Magnus: Yes, in terms of the markets in the US, they are more open to share even more upside with the management team than people are used to in Europe. That’s something we spend a lot of time on and then of course, making sure that you have a management team that is as motivated as they were during our ownership phase. Of course, it’s a great motivation that all of them are shareholders in the new company and working on that, but often it needs to come something on the top of it. We’re working a lot to find the best structures there.

I wouldn’t say that we have found the silver bullet yet, but we have some, what we think is pretty attractive plans for the management.

Gautier: It’s interesting because we very often ask a question to management and I always feel that they don’t want to disclose much as if they have a great management package and they’re making a good exit but actually, we think it will be positive to see that thing transform into equity into the company at the IPO and they have a bit more skin in the game. They should disclose a bit more, I think, how much of the company they eventually own when the management package unfold because that will probably give more control on our side that they have skin in the game and question is how long they’re going to be locked up.

I think showing that participation to the upside post IPO, I think it’s very important and they should put that forward to be more instead of hiding numbers really.

Magnus: That’s a great comment. I think there’s also a little bit in the US they’re very open with that while in Europe, people are a little bit more restrictive in terms of disclosing that upfront.

Gautier: Now one of the risk or concerns we have to be fair, sometimes we think that the management also see the IPO as an exit. It’s an exit for the pre-IPO owners and that makes sense, we understand the model, but I’ll put the management in two categories, some management you really feel they need to maximize the exit and take a big check and make sense. Again, question is how long they’re going to stay in the business. Some other type of management, you feel they’re happy to get rid of their prior IPO shareholder and the PE funds, and they want to stay on board and behave as the owner of the business.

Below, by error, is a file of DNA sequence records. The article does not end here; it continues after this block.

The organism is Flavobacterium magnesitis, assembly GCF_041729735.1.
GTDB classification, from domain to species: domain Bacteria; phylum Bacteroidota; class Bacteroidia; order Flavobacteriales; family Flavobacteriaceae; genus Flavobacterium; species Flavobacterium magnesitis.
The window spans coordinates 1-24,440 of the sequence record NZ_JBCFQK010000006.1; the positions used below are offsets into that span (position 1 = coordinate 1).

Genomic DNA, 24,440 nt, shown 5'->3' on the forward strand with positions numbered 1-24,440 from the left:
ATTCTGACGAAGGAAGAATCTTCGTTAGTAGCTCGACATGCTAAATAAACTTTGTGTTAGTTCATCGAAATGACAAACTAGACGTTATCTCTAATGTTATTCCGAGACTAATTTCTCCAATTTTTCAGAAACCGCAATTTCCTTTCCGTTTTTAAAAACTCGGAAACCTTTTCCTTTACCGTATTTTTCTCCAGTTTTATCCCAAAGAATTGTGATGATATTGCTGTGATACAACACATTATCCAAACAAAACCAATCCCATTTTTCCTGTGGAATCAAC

Magnus: For many management teams out there, I think the IPO is a golden stamp on their business. They’ve been able to take a company from a private setting to publicly listed company. for many, that is a key achievement in their career path as well.

Gautier: Do you sit down with your management ahead of the decision to IPO and ask them about their longer-term intentions to make sure it’s a PLC-type management who can stay on board for the next 5 to 10 years after IPO?

Magnus: Yes. What we at least try to say is that’s why we like to start two years ahead of the IPO with a real grown-up discussion with the management team. Are you ready for the next five-year journey? Being, say, two years ahead of the IPO and at least three years post the IPO. If they’re not ready with that, then we need to have a discussion in terms of orderly transition. I think it’s hard to IPO a company where you have had a new CEO for six months. It’s not his story that is selling to US new investors. It’s the old CEOs. Also, we cannot have a CEO that we know will say, “Okay, after the lockup period, after a year, year and a half, I’ll leave and sell my shares.”

Then I think we have broken the responsibility and the contract with you guys as new investors. We try to say that if you’re going to be part of the IPO and be the public CEO, you at least need to have a, say three-year horizon. Maybe in some cases, it’s shorter, but then the natural new CEO candidate is so obvious to the IPO market that they say, “Okay, but it’s clear that it’s he or she that will become the new a CEO, and especially if you have a CEO that is age-wise, say in the mid-60s, it’s natural to see that transition come maybe closer to two years than three years.”